Featured on Howard Direct

Featured on Howard Direct


By: Nick Howard  |  November 3, 2011  |  Contact the Author
Much has been written, especially during the last 12 months, of how market forces are actually starting to benefit the North American economy. While many plants shuttered in 2009/10, went either bankrupt or moved to low cost countries, perhaps this is starting to change. World economic events seem to now swing in North America’s favour. Less competition in our western region is helped by the reduction in capacities of not only print but all industries that manufacture specialty products.

Take, for instance, the revitalization of the huge automotive sector. Many overseas car companies - Japanese, Korean and German - make vehicles in North America. This spins off work to tool and die companies, specialty high end machine shops, die-stamping and custom interior firms. Add to this the boost in transportation to and from raw material sites and finally to the assembly plants. In particular, the FX (currency exchange) has been a key ingredient as the Euro and Yen have outpaced the USD - instantly making our goods and services less expensive.

The factories, large and small, that are the recipients of this new paradigm, seem to be the folks that have learned from the past. They control head counts, operate much more effectively and most importantly, re-tool their machinery and processes to take advantage of faster lower cost production. As is reported, there remains the illusion that high unemployment especially in the USA signals a continued loss of production and lower Gross Domestic Product (GDP). That may not be so and one wonders if the unemployed are trained in the new technologies and equipment or are they the untrained low wage section of the workforce.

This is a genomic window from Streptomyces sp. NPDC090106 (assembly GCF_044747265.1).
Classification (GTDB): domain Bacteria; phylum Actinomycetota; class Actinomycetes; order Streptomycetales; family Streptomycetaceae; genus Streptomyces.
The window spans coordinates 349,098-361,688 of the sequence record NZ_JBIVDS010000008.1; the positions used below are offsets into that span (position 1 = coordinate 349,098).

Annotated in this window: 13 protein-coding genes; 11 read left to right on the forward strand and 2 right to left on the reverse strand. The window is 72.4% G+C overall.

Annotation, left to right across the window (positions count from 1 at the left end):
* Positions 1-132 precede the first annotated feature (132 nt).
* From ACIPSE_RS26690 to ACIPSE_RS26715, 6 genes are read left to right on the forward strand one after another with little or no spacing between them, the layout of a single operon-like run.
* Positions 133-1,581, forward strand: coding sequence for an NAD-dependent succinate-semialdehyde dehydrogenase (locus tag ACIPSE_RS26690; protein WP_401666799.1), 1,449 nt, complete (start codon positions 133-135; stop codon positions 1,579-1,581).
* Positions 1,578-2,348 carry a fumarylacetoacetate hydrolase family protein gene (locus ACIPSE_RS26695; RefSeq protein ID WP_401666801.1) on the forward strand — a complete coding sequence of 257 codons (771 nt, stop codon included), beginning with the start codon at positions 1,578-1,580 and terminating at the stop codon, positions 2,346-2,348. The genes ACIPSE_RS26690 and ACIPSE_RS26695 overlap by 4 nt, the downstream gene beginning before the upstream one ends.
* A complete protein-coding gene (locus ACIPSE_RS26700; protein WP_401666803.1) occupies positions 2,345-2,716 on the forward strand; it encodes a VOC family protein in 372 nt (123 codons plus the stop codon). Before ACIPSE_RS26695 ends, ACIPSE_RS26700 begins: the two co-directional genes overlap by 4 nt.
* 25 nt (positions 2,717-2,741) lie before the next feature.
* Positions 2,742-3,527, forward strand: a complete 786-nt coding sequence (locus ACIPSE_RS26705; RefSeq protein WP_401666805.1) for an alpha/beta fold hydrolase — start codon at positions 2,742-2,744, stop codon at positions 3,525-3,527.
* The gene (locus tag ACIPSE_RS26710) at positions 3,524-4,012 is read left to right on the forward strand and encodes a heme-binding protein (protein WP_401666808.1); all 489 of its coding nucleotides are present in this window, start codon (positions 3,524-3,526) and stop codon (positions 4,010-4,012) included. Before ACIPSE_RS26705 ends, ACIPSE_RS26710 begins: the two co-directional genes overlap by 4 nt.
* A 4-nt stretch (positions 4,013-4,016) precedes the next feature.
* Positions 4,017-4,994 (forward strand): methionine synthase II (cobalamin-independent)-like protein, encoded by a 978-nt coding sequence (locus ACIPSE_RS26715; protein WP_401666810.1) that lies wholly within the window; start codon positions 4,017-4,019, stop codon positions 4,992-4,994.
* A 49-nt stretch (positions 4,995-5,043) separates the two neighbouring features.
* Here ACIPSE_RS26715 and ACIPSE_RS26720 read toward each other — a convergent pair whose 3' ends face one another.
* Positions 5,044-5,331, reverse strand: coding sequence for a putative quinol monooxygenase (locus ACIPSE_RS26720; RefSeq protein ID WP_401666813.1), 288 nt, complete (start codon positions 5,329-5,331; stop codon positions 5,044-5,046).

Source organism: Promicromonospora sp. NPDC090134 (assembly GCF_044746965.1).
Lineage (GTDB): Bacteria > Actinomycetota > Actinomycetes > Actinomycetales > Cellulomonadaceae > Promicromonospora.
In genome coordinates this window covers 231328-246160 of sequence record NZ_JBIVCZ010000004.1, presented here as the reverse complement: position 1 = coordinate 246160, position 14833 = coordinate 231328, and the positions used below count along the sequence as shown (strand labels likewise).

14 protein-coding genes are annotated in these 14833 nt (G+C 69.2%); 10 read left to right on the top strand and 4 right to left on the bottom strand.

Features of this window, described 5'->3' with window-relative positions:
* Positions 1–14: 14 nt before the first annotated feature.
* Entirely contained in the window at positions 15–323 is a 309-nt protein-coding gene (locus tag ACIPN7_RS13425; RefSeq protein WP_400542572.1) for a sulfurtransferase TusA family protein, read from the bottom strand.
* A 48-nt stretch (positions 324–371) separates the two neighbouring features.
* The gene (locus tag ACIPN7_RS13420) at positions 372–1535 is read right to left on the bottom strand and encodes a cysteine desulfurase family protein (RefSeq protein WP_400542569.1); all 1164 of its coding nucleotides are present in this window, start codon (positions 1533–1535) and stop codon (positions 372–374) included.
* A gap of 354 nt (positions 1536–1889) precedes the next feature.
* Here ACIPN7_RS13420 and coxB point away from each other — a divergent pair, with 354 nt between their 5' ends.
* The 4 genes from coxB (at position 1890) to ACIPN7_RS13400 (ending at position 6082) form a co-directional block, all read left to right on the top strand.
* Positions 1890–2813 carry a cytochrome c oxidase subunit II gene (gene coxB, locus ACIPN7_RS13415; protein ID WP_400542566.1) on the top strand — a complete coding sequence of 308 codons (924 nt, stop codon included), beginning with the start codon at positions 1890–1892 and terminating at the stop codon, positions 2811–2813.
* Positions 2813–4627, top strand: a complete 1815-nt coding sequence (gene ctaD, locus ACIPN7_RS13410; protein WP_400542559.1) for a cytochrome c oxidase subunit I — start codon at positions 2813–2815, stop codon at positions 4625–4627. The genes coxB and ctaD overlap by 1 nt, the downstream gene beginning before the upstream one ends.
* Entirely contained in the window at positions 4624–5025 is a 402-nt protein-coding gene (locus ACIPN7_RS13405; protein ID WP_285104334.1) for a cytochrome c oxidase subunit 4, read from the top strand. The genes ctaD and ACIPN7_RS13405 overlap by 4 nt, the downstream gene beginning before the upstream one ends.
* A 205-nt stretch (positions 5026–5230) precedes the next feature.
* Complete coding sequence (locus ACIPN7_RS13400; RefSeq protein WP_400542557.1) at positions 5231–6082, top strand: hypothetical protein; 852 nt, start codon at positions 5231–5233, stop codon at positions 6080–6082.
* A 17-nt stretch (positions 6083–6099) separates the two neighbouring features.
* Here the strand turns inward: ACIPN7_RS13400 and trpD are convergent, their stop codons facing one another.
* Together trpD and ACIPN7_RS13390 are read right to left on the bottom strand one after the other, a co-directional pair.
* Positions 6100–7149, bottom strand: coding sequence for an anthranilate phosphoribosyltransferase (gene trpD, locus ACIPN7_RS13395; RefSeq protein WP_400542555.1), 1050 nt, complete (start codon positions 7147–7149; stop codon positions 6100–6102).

Perhaps, administrative positions both in manufacturing and other sectors (like banking and commerce) are the ones that have difficulty as well in obtaining jobs in these new “Haves” type of businesses. As many have repeated, clerical jobs are needed less and less especially by smart process driven establishments.

In Canada and the United States, there remains a well educated workforce. Europeans have no problem making this known to the world. But, we have lagged somewhat behind in our praise especially for the young people who represent our future. It's time we realized that.

It could also be suggested that the huge China Inc. experiment may be faltering as China is in the midst of high inflation, stronger labour demands (for better remuneration) and working conditions as well as normal growth pains in everything from quality issues to environmental concerns. Outsourcing with all that entails, comes at a price and the price is getting higher by the month, meaning North American costs look better by the year.

Read between the lines. Print is set to recover. When one sees the revenue growth of Web-to-Print powerhouses everyone should ponder is this: Just as a snake sheds its skin to renew itself, so will our industry. Never stop looking to invest in tools, management processes and marketing. Failure to do it and do it now will leave many too far to catch up.

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